The Banner is like a vivid illustration of what we read in the Chinese classics, a diving into the soul of ancient China. Reaching the depths of hope and beliefs of people living far away and long ago, we access what they have in common with us. The Banner speaks directly to us, not only of ancient China but of our present-day life and expectations.

These are the reasons why I fell in love with the Banner and accepted the challenge to present it to my readers.

Does the book tell you how to treat a dread disease?  No.

Does it make the use of medicinals in formulas crystal clear?  No.

Does it describe previously unknown distinctions between acupoints?  No.

What then does it teach us, if not keys to treatment?

It teaches us the epistemological context in which thinkers of the era understood the medical classics at the root of Chinese medicine. This is one of the most important things we can know because how we interpret Chinese medical principles can only wander away from their origin if we have a false sense of the culture in which those ideas arose and flourished. Without the view this e-Learning gives us, we risk accepting ideas that would be impossible for the ancient scholars to have believed.

In this regard, one of the most interesting aspects of The Banner is the elaboration of yin / yang and the five phases in the cosmological symbols. In exactly the same way the qualities of the organs are complexes of yin and yang – yin within yang, yang within yin – the dragons portrayed on the banner are symbolic lessons in five phase and yin – yang distinctions, expressed as shapes, colors, contours and symbols.  The Banner shows us a cosmos where the principles of systematic correspondence are the only principles, yin – yang is the only reality.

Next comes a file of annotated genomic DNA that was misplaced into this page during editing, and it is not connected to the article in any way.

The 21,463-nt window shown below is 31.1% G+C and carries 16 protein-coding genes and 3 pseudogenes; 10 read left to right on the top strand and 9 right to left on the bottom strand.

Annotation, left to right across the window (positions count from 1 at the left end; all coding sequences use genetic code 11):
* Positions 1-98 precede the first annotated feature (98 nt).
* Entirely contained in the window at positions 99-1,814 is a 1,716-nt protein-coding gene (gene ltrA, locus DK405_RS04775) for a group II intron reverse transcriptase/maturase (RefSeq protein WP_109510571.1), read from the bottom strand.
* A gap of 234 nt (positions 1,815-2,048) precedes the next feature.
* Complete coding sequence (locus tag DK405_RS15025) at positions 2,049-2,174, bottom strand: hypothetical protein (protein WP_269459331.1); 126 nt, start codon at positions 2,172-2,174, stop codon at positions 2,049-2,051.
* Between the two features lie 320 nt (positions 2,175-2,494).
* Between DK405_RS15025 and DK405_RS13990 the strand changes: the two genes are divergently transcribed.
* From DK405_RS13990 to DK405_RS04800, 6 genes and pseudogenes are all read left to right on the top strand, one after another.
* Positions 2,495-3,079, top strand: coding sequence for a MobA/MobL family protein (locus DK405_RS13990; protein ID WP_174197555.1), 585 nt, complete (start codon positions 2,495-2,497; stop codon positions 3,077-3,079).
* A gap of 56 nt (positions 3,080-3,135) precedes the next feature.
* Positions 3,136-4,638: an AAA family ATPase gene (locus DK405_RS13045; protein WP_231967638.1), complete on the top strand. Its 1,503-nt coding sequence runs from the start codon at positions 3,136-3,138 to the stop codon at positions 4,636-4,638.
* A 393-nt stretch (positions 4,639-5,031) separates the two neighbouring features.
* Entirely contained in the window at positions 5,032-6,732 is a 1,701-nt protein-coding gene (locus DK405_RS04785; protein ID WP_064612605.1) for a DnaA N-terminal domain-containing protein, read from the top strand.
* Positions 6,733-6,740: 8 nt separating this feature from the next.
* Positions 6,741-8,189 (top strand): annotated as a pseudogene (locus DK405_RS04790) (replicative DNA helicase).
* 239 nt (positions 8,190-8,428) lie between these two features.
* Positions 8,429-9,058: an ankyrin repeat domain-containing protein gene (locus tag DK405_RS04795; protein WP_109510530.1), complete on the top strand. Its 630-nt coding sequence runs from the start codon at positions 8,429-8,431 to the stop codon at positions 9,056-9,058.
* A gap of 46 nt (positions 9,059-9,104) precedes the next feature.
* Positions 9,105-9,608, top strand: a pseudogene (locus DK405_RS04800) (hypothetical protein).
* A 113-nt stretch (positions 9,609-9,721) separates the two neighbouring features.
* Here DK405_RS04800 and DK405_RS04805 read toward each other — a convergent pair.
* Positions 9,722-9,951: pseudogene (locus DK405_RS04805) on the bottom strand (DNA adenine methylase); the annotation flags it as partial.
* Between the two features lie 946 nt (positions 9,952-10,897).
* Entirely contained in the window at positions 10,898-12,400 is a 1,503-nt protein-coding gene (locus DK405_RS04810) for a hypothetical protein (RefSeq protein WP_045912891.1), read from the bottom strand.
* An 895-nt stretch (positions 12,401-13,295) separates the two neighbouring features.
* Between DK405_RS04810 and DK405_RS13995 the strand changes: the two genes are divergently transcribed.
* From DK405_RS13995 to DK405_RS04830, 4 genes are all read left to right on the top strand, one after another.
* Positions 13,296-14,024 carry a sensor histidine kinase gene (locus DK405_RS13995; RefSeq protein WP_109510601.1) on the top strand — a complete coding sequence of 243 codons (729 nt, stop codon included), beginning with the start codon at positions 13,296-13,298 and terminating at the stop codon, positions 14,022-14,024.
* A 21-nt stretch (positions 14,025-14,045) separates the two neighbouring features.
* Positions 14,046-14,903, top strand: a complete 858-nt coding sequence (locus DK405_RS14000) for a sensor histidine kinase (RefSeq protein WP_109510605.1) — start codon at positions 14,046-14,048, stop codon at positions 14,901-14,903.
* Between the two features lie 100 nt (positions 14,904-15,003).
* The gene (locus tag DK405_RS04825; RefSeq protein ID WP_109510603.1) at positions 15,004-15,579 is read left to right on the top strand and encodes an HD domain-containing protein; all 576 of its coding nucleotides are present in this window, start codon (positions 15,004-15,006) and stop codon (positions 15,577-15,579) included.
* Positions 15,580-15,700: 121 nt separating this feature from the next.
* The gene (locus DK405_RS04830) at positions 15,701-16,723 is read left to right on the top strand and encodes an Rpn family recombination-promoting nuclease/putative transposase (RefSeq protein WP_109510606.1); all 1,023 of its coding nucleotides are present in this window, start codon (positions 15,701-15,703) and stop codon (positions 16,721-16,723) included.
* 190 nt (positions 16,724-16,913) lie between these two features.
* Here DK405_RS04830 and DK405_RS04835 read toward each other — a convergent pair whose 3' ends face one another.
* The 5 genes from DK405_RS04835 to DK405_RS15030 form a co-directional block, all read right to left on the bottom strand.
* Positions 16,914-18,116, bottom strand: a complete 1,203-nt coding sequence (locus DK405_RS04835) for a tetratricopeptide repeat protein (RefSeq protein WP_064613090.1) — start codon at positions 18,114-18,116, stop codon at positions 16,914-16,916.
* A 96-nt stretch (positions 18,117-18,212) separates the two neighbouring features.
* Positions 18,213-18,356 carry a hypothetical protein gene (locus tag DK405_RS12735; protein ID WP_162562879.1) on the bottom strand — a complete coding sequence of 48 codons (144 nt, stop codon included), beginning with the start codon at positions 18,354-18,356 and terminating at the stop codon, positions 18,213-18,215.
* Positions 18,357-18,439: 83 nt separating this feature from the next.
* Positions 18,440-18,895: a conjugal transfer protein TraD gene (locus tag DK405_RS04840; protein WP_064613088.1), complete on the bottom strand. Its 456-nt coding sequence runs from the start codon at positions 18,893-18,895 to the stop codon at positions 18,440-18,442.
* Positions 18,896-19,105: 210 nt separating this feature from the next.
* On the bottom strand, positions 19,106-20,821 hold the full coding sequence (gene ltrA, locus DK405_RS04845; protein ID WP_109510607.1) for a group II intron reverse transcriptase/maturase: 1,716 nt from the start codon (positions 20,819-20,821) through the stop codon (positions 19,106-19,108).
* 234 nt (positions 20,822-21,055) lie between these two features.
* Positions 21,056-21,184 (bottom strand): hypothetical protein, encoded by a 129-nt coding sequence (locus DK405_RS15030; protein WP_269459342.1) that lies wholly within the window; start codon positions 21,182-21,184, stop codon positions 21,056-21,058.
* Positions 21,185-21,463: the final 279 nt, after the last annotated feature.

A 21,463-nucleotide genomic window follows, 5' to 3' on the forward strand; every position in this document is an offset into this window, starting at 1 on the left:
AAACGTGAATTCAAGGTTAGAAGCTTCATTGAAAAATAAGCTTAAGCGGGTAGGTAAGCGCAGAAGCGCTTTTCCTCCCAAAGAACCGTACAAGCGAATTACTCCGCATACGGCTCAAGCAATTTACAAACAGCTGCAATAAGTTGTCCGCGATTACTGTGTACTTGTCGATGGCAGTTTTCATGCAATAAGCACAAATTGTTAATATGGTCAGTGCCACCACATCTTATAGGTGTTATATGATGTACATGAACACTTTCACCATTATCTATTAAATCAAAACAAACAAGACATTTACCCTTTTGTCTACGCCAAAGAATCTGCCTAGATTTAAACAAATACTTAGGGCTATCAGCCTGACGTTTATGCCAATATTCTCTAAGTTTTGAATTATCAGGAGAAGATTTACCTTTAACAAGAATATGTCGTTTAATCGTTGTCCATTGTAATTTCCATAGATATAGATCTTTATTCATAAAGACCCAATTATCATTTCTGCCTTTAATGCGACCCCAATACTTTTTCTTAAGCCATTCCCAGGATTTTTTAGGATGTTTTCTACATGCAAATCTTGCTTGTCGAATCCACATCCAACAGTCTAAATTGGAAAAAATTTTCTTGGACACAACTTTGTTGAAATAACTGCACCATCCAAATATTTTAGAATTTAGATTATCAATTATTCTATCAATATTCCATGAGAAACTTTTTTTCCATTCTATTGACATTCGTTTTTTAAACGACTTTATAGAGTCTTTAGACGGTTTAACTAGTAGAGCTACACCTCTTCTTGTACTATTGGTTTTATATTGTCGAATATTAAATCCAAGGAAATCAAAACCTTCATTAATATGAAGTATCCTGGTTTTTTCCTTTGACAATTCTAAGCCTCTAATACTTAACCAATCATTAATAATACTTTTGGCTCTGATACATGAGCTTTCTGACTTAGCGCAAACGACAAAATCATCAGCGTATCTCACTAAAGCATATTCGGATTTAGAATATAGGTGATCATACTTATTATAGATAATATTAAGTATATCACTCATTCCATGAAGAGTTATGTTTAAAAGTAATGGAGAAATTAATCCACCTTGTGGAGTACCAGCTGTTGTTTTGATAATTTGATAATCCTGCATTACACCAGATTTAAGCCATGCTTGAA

Elisabeth Rochat de la Vallée has given us a look inside the minds of humans who speak to us through the human arts of millennia past. This doesn’t happen very often.

Posted on

Ji (幾) Incipience or The Infinitesimally Small

A one-session (90 minutes) webinar: Monday May 11, 2020 at 12:30 pm PDT (3:30 pm EDT, 9:30 pm CEST/Paris)

Ji 幾 is the almost imperceptible beginning that determines the direction to be taken by the course of events. It is the inner spring of movement not yet visible on the outside that triggers the passage from one state to another. It is the subtle inception of a movement (of the mind and of events) that has already begun. Hence, its importance for the diagnosis of the great practitioner.

Participants can qualify for 1.5 CEU/PDA Cost : $30 ($50 for course and CEUs)

Details and registration:

Click here to see a pdf version

Posted on

Official Treatment Protocols Include Chinese Herbal Medicine Formulas for Novel Coronavirus